The mechanical effect of the periodontal ligament on bone strain regimes in a validated finite element model of a macaque mandible
The primary anatomical function of the periodontal ligament (PDL) is to attach teeth to their sockets. However, theoretical and constitutive mechanical models have proposed that during mastication the PDL redistributes local occlusal loads and reduces the jaw’s resistance to torsional deformations. These hypotheses imply that accurately modeling the PDL’s material properties and geometry in finite element analysis (FEA) is a prerequisite to obtaining precise strain and deformation data. Yet, many finite element studies of the human and non-human primate masticatory apparatus exclude the PDL or model it with simplicity, in part due to limitations in µCT/CT scan resolution and material property assignment. Previous studies testing the sensitivity of finite element models (FEMs) to the PDL have yielded contradictory results, however a major limitation of these studies is that FEMs were not validated against in vivo bone strain data. Hence, this study uses a validated and subject specific FEM to assess the effect of the PDL on strain and deformation regimes in the lower jaw of a rhesus macaque (Macaca mulatta) during simulated unilateral post-canine chewing. Our findings demonstrate that the presence of the PDL does influence local and global surface strain magnitudes (principal and shear) in the jaw. However, the PDL’s effect is limited (diff. ∼200–300 µε) in areas away from the alveoli. Our results also show that varying the PDL’s Young’s Modulus within the range of published values (0.07–1750 MPa) has very little effect on global surface strains. These findings suggest that the mechanical importance of the PDL in FEMs of the mandible during chewing is dependent on the scope of the hypotheses being tested. If researchers are comparing strain gradients across species/taxa, the PDL may be excluded with minimal effect on results, but, if researchers are concerned with absolute strain values, sensitivity analysis is required.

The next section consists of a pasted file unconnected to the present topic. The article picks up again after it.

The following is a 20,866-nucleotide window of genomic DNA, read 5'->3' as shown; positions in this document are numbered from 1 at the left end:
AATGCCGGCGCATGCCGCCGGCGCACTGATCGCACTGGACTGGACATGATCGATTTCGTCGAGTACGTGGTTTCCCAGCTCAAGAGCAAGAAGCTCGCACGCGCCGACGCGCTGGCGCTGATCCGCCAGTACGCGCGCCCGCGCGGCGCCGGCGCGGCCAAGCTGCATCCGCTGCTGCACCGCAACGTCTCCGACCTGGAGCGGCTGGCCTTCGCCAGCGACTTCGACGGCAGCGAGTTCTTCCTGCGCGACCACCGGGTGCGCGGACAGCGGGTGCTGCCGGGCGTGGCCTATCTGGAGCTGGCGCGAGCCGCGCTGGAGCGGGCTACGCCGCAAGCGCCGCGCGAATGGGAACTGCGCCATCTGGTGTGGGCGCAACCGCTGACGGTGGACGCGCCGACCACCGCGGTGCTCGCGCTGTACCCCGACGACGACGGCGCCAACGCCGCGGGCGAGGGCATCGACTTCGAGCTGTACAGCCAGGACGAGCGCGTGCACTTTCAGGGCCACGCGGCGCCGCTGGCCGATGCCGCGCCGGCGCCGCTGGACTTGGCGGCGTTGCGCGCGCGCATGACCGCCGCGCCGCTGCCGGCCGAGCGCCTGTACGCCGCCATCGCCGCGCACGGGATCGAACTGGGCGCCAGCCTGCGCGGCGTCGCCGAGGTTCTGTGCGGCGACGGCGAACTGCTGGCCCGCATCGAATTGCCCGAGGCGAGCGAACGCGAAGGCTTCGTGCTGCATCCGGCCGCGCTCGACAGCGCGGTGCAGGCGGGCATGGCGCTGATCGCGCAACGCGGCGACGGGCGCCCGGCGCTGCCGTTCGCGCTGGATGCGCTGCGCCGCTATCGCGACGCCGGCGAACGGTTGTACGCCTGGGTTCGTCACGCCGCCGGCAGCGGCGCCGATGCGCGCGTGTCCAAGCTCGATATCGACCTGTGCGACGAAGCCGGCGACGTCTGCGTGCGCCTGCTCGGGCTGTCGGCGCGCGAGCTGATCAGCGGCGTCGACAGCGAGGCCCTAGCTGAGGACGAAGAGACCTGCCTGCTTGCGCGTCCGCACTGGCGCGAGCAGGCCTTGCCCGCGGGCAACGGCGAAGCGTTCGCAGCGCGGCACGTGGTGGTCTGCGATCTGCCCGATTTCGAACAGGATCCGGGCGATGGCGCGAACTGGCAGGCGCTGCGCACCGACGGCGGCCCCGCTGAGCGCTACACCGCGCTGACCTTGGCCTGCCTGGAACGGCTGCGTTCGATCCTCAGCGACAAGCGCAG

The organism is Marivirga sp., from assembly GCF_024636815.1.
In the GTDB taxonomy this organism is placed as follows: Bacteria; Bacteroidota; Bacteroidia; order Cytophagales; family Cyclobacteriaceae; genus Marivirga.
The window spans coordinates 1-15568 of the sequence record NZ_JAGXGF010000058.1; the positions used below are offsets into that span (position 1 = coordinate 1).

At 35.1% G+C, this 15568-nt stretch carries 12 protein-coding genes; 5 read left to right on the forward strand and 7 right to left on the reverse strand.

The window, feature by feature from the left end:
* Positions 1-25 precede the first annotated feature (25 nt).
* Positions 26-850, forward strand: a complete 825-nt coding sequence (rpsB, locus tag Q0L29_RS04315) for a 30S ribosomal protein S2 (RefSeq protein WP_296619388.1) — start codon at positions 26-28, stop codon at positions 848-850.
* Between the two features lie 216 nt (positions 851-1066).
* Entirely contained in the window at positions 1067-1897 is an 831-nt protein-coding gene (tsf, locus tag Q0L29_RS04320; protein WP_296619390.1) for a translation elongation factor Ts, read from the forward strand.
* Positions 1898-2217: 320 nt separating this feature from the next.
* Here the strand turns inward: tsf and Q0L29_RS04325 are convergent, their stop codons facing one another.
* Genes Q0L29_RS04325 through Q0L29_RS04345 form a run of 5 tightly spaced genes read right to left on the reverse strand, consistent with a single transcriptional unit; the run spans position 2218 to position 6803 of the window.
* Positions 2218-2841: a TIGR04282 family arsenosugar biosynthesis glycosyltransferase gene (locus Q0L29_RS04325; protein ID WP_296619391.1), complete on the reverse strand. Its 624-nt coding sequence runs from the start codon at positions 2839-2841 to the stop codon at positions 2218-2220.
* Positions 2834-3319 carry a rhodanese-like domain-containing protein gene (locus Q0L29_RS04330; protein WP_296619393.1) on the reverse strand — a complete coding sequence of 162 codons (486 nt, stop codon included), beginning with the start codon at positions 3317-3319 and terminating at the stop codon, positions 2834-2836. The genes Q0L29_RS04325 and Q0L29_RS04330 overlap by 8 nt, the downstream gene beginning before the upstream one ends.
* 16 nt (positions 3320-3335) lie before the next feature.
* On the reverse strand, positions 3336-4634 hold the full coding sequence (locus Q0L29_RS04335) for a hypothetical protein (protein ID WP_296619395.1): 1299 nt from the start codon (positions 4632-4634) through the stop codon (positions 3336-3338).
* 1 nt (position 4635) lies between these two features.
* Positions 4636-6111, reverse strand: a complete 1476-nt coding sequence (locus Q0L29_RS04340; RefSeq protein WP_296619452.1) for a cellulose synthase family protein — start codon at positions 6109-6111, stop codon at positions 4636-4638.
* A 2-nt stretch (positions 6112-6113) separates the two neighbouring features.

Abraha, HM; Iriarte-Diaz, J; Ross, CF; Taylor, AB; Panagiotopoulou, O
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